Traffic Circles: The Right Way and the Wrong Way

Educational video addresses traffic circle etiquette and safety.

The City of Port Orchard sees a wide road in South Kitsap’s future.
City officials will hold an open house April 25, to discuss the proposed widening of Tremont Street, which has raised some public concern about traffic flow, especially with regards to traffic circles that are part of the design.
Improvements on the main boulevard into Port Orchard and the South Kitsap area will create a gateway effect that will “welcome people into the community and project the right image of Port Orchard,” said Maher Abed, the city’s public works director.
In another public workshop Thursday, the city will present plans to create a storm water utility to comply with the state’s Department of Ecology guidelines. Public funding of storm water maintenance will allow the city to do a better job of keeping streets clear of silt build-up and preventing pollution run-off into Sinclair Inlet, Maher said.
Maher hopes to see a good turnout at both workshops so that community members can be made aware of the impact, costs and benefits of each project.

Construction will begin the summer of 2008 on the $7.5 million Tremont widening, which will be paid for primarily with state and federal transportation funds. The Kitsap Regional Coordinating Council has helped the city secure a grant for federal matching funds.
The project will turn a two-lane road into four lanes, plus a center turn lane, bike lane, sidewalks and, in two locations, roundabout traffic circles. Unlike the single-lane Bethel Avenue traffic circle, those at South Kitsap Boulevard and Pottery Avenue will have two lanes, a design that worries some. South Kitsap resident Bill Thaete is worried that drivers will become confused leading to delayed traffic flow or accidents.
“They never work the way they’re designed,” said Thaete, who has lived on the east coast where traffic circles are prevalent. Single lanes circles are not a problem, he said, but, in his experience, multi-lane circles cause confusion and don’t move traffic along as well as signal lights. Thaete is worried about emergency vehicles negotiating traffic circles. He also believes the proposed design will cause more gas consumption.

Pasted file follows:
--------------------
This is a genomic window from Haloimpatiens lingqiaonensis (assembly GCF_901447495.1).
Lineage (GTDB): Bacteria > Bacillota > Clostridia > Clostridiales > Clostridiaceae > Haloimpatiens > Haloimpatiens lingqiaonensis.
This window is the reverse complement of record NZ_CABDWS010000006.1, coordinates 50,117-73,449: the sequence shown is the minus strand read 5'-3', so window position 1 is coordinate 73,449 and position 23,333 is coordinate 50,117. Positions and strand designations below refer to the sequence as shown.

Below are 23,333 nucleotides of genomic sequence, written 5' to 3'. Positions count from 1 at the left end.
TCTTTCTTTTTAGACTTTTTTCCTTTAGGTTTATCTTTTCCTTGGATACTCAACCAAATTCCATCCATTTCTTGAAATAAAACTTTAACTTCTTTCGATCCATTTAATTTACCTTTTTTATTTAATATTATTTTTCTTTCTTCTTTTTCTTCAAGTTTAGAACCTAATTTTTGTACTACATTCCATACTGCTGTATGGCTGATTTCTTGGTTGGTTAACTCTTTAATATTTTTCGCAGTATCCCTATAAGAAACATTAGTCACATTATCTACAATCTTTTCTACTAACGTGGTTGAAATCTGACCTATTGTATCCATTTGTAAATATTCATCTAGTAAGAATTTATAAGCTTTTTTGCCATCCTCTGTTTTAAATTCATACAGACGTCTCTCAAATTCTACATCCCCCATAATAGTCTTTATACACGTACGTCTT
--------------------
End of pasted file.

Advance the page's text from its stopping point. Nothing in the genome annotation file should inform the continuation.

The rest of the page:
Abed is aware of objections to the multi-lane design. The City of Port Orchard is following The City of Lacey’s lead in providing public outreach and education about traffic circles, which, Abed says, have been shown to move traffic more effectively than signal lights. Lacey produced a public education video on navigating traffic circles, which Abed plans to put on Port Orchard’s Web site.
Thursday’s public workshop will center on improvements to the city’s storm water management plan. The city has hired Jerry Morrissette & Associates of Olympia to draw up a plans to address, among other issues, funding for ongoing operations. Abed said it’s too early to say how the required improvements will affect residents’ utility bills. He encouraged anyone with questions or comments to attend the meeting or contact him at

Road and Utility Improvements Discussed at Public Workshops
The City of Port Orchard will host a workshop on storm water improvements required by the state’s Department of Ecology at 7 p.m. Thursday at City Hall, 216 Prospect St., Port Orchard.
The city will host a second workshop on the proposed widening of Tremont Street at 7 p.m. April 25 at city hall. Construction on the project, which will include two two-lane traffic circles, will begin the summer of 2008. The city plans to host on its Web site a link to a video produced by the City of Lacey on navigating traffic circles. The link also can be found at the Speaking of South Kitsap blog.
For more information, or to submit comments, contact Maher Abed, public works director, at (360) 876-4991 or

2 thoughts on “Traffic Circles: The Right Way and the Wrong Way

  1. I have aired the objection to two lane roundabouts to the City Engineer. They are going to happen no matter how many people are opposed to them. The City claims that “education” will prevent accidents even though the history of two lane roundabouts shows otherwise.

  2. I saw my first roundabout in the other Washington and was fascinated by the ease of the plan.
    We live near a roundabout now and I can tell you it sure beats the traffic mess we had before.
    The roundabouts I’ve encountered cause an orderly flow of traffic…and no objections from me.
    Sharon O’Hara.

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